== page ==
Implant Runs on the Batteries in Your Ears
We're all walking around with little, natural batteries built into our inner ears. Normally, they help us process sound, but researchers have discovered a way to tap into the tiny amount of energy they produce to power an implantable microchip. One day, these chips could be used to power medical devices, but approval for their use in humans is probably about a decade away.
11/09/12 7:00 AM PT
Implanted electronic devices can be powered by a biological battery that exists in the ear, researchers at MIT, the Massachusetts Eye and Ear Infirmary and the Harvard-IT Division of Health Sciences and Technology have demonstrated for the first time.
Team member Konstantina Stankovich, assistant professor of otology and laryngology at Harvard Medical School, implanted electrodes into the biological batteries in guinea pigs' ears. These electrodes led to low-power electronic devices on the outsides of the subjects' ears.
"We have been able to extract energy for up to five hours without damaging the subjects' hearing," Stankovich told TechNewsWorld.
The devices wirelessly transmitted data about the chemical conditions in the guinea pigs' ears to an external receiver.
More About the Device
The electrodes implanted in the test subjects' ears were attached to chips developed by MIT's Microsystems Technology Laboratories that had an ultralow-power radio transmitter, and power-conversion circuitry.
Power was supplied by a natural biological battery that exists in the ears of all mammals, including humans. This battery's voltage fluctuates, so the power conversion circuit in the chip gradually builds up a charge in a capacitor in order to get enough juice to power the radio transmitter. That takes between 40 seconds and four minutes.
However, the biological battery still didn't provide enough voltage to start the transmitter.
"An AA battery gives you 1.5 volts, but the energy source we're harvesting puts out 0.1 volts, and we're taking only a very small amount of that, because we know this biological battery is essential to hearing," Stankovich said.
The researchers shot a burst of radio waves at the control circuit to kick-start it. Once the transmitter was fired up, it was self-sustaining.
The Ears Have the Power
The biological battery resides in the cochlea, which is a spiral-shaped cavity in the inner ear that has three chambers. Two of these, the scala vestibuli and the scala tympani, contain perilymph, and the third, the scala media, or cochlear duct, contains endolymph.
Perilymph is a liquid containing more sodium than potassium. The endolymph contains more potassium than sodium. The endolymph's high concentration of potassium ions produces an ionic electrical potential that's about 80 to 90 millivolts more positive than that of the perilymph.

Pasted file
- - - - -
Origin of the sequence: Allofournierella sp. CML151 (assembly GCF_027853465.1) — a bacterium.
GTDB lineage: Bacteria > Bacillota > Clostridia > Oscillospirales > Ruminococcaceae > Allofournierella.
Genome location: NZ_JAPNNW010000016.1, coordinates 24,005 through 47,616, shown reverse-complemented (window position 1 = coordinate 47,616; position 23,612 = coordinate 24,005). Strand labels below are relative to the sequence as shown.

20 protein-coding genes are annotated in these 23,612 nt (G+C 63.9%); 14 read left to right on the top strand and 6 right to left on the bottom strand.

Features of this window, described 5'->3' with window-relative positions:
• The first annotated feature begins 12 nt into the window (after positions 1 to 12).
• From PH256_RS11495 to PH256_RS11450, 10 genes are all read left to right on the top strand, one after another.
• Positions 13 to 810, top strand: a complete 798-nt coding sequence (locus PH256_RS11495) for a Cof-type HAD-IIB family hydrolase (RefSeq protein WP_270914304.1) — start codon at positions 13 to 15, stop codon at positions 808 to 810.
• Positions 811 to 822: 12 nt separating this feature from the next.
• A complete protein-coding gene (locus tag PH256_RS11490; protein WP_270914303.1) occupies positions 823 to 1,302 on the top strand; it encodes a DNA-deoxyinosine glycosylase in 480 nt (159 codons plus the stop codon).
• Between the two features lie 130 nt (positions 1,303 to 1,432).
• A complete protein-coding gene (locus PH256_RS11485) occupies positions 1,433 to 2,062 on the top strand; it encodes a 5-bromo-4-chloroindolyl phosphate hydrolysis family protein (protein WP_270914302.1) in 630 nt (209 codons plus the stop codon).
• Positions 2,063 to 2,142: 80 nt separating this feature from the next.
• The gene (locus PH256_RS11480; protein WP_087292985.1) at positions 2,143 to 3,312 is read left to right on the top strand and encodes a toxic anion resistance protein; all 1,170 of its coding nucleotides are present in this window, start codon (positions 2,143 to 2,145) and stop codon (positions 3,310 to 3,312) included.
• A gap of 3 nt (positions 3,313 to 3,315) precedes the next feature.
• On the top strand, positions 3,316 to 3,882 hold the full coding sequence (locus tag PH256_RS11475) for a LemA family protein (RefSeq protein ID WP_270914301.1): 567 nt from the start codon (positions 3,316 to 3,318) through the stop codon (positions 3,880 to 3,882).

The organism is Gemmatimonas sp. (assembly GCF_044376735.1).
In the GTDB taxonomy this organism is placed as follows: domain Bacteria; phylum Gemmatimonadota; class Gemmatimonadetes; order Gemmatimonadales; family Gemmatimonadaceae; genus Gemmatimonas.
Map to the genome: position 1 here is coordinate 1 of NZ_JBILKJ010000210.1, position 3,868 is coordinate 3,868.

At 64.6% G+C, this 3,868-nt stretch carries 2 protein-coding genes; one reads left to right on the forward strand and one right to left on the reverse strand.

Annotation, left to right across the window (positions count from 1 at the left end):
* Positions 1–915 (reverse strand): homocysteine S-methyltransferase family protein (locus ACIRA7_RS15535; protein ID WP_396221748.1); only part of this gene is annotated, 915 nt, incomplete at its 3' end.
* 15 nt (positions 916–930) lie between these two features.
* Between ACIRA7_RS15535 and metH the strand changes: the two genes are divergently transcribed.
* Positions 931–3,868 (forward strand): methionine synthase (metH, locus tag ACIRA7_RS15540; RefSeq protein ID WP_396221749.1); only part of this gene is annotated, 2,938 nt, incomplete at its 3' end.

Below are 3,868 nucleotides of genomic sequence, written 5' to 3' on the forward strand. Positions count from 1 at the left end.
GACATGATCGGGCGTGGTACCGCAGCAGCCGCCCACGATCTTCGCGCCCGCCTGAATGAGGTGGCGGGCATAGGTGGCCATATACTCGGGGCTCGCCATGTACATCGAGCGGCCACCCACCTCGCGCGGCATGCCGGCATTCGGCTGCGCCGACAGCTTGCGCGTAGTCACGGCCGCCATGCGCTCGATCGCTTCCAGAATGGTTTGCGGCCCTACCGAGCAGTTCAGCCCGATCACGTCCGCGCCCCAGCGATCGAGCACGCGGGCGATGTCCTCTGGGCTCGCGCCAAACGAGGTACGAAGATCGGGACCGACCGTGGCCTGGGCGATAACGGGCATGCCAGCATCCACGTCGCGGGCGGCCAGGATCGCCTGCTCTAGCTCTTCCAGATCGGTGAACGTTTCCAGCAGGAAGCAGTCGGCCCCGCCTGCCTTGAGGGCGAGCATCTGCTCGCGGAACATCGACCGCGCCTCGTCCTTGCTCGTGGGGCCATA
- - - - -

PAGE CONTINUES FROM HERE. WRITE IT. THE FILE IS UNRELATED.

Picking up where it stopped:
The scala vestibuli is separated from the scala media by the basilar membrane. The electrical potential existing between both sides of the membrane contributes to hearing.
Here's roughly how it works: Noise vibrations entering the ear move the perilymph. That motion is sensed by the stereocilia on the Organ of Corti, a cellular layer on the basilar membrane. The stereocilia convert the motion they sense to electrical signals, using the differences in the electrical potential existing on both sides of the basilar membrane, and send these signals to the brain through the auditory nerve.
Going to Market
The chip used by the researchers "would occupy about a quarter of a penny" so it can be fully inserted into the ear of a rodent or a human, Stankovich said.
"Ultimately, the electrodes will be inside the cochlea and the chip in the middle ear," Stankovich continued. "We are working on packaging and the miniaturization of the electrodes."
The device could be used "as a sensor for the inner ear and potentially to power devices that would deliver drugs and therapies to the ear," Stankovich said. "Right now, the energy we harvest is not sufficient to power a cochlear implant or hearing aid."
This "is possible in the long term if circuits are simplified and power draw is reduced," said Anu Cherian, senior industry analyst for energy and power systems at Frost & Sullivan. "More integrated therapies are beyond the scope of today's options."
It might take 10 years before a device based on this technology actually hits the market, Cherian told TechNewsWorld.
"Right now, the tests are on guinea pigs," she explained. "If they were being conducted on humans right now, I'd say it's about five years from commercialization."